KARACHI: The judicial commission on water and sanitation ordered on Tuesday the cancellation of all the approvals granted to housing schemes in Hyderabad.
Justice (retd) Amir Hani Muslim, the commission’s head, also directed that any new approval for a housing scheme would be conditional to the no objection certificates (NOCs) from civic institutions. The commission ordered work to be stopped on housing schemes that were initiated without the NOCs of civic institutions.
The commission’s proceedings took place at the Sindh High Court. Responding to the commission’s question regarding the road along Nehr-e-Khayyam, Mayor Wasim Akhtar said the Karachi Metropolitan Corporation (KMC) could not complete the road as it was waiting for the laying down of a new water line for which tenders would be invited.
Justice (retd) Muslim expressed his displeasure when the KMC chief engineer informed the commission that the tenders would be invited soon. “You have been fooling the commission for the last month and you seem more interested in Nehr-e-Khayyam than the road,” Justice (retd) Muslim said.
The local government secretary said the mayor had alleged that he had been facing hurdles in the way of constructing the road. The secretary added that on the commission’s orders, the government allowed the construction of the road and facilitated the mayor.
The commission remarked that a non-governmental organisation (NGO) had undertaken to carry out beautification of the city. “If the KMC carried out that work, what work would be left for the NGO?” the commission questioned.
Regarding the cleaning of Karachi’s nullahs, the chief secretary informed the commission that the government would provide the KMC Rs500 million by today (Wednesday). He added that work on Gujjar nullah and other schemes were also being transferred to the KMC.
The commission directed that the schemes of nullahs that were under the Karachi Development Authority be transferred to the Sindh government. It also ordered the mayor to start the cleaning of the nullahs immediately.
There shall be no compromise on the quality of work on the cleaning of nullahs, Justice (retd) Muslim said, adding that the National Engineering Services Pakistan would be asked to check the quality.
The commission rebuked the project director for not preparing the PC-II in two years. The project director informed the commission that Pachar nullah was 12,000 feet (ft) long, of which, the length of around 6,000ft had been encroached upon. The commission remarked that the project director should have removed the encroachments.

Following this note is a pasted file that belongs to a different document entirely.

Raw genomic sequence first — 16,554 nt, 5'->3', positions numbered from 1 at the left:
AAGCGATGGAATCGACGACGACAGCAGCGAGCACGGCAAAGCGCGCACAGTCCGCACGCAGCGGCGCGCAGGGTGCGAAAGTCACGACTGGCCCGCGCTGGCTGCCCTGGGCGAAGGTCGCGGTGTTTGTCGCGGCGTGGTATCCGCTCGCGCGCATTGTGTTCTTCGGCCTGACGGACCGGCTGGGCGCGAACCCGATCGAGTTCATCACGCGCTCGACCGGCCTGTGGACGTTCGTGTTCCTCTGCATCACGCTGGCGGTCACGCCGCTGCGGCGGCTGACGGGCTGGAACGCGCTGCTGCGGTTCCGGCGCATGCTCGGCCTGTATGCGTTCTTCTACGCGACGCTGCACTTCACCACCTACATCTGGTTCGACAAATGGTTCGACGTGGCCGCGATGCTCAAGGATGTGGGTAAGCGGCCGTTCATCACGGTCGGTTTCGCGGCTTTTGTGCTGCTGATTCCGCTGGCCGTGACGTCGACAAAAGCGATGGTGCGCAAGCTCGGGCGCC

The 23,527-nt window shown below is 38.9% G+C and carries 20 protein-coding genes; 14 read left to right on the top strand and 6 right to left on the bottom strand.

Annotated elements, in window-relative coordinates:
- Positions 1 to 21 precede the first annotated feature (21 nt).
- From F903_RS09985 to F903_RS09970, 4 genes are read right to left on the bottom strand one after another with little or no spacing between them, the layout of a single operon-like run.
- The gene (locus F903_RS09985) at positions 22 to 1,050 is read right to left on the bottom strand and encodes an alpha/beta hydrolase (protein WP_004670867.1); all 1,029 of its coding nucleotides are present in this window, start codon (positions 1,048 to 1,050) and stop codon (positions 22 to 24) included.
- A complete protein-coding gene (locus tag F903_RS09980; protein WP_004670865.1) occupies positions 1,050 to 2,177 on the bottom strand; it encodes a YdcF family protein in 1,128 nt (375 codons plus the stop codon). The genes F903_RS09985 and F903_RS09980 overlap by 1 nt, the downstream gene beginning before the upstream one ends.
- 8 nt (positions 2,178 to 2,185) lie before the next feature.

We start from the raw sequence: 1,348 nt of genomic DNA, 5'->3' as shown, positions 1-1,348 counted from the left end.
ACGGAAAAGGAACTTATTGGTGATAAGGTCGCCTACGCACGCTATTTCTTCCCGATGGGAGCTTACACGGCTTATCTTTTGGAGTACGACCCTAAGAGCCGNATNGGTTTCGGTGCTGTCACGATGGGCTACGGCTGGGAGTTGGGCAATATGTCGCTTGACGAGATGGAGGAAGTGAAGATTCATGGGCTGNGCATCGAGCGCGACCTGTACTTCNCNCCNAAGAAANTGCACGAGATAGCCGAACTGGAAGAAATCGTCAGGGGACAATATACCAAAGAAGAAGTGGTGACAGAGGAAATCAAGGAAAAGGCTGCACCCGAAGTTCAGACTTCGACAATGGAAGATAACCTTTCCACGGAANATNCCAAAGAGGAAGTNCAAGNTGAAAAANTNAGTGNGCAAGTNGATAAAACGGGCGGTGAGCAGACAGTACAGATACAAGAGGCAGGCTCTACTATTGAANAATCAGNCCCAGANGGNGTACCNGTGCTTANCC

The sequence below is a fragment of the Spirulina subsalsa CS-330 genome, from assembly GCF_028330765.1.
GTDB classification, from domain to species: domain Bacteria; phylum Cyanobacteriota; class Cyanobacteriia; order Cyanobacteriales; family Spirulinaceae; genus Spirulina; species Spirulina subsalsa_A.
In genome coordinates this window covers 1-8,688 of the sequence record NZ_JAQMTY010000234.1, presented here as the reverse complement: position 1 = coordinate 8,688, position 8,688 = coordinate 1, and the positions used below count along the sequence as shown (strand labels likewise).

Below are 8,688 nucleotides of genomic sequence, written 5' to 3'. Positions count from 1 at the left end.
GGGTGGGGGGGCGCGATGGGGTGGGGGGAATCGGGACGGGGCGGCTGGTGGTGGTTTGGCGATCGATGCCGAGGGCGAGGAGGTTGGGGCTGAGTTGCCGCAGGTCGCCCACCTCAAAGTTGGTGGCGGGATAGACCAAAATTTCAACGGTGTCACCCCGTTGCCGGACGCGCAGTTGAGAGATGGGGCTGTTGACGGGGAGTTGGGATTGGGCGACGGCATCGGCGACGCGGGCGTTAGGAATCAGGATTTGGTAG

Justice (retd) Muslim admonished the authorities for not ensuring cleanliness along the nullah. There is nothing except heaps of garbage along the nullah, he said. Only God is the saviour if this is the level of cleanliness, he told the mayor.
Regarding reports which claimed that the area along the nullah was clean, the commission remarked whether such reports were correct or their observations. The project director argued that people were constantly throwing trash due to which garbage was accumulated.
Were officers sleeping when markets were being constructed on the nullah, the judicial commission asked. The commission asked a KMC officer why Project Director Zafar Baloch did not appear for the hearing despite that he was summoned. The commission was informed that he was on vacation.
Addressing the mayor, Justice (retd) Muslim remarked that his officers did not speak the truth in front of the commission.
A KMC director informed the commission that Rs306 million had been released to clean 6,000 feet of nullahs, of which cleaning of 5,600 had been completed. Justice (retd) Muslim remarked that he had visited the site and there was no cleanliness over there. The commission will take the Karachi mayor along and visit the nullahs, he said.
The Karachi Water and Sewerage Board managing director explained that steps had been initiated to stop water theft. The commission head observed that no one could use underground water without permission.
Petitioner Mujahid Baloch argued that daily around 400,000 to 500,000 gallons of water were stolen. Through wells, freshwater was being stolen, he claimed. The petitioner adopted the stance that police and other institutions were involved in this activity. The local government secretary admitted that water theft was taking place on a large scale. He informed the commission that legislation was under way to regulate the use of underground water.
The commission censured the authorities concerned for not setting up treatment plants in industrial areas. Justice (retd) Muslim remarked that it happened nowhere in the world that industrialists did nothing for the environment. The industrialists cannot stand near the place where industrial effluent flows, he said.
A lawyer representing the Sindh Industrial Trading Estate Association informed the commission that the association was willing to comply with the commission’s orders. The commission asked the counsel to inform his clients that they would face consequences if they did not follow the commission’s orders.
The lawyer remarked that it was a moral responsibility of the industrialists to comply with the commission’s orders, to which Justice (retd) Muslim observed that had the industrialists realised their responsibility, the issued would have been resolved earlier.
The commission sought a report on the cleaning of canals and installation of treatment plants in industrial areas on April 23.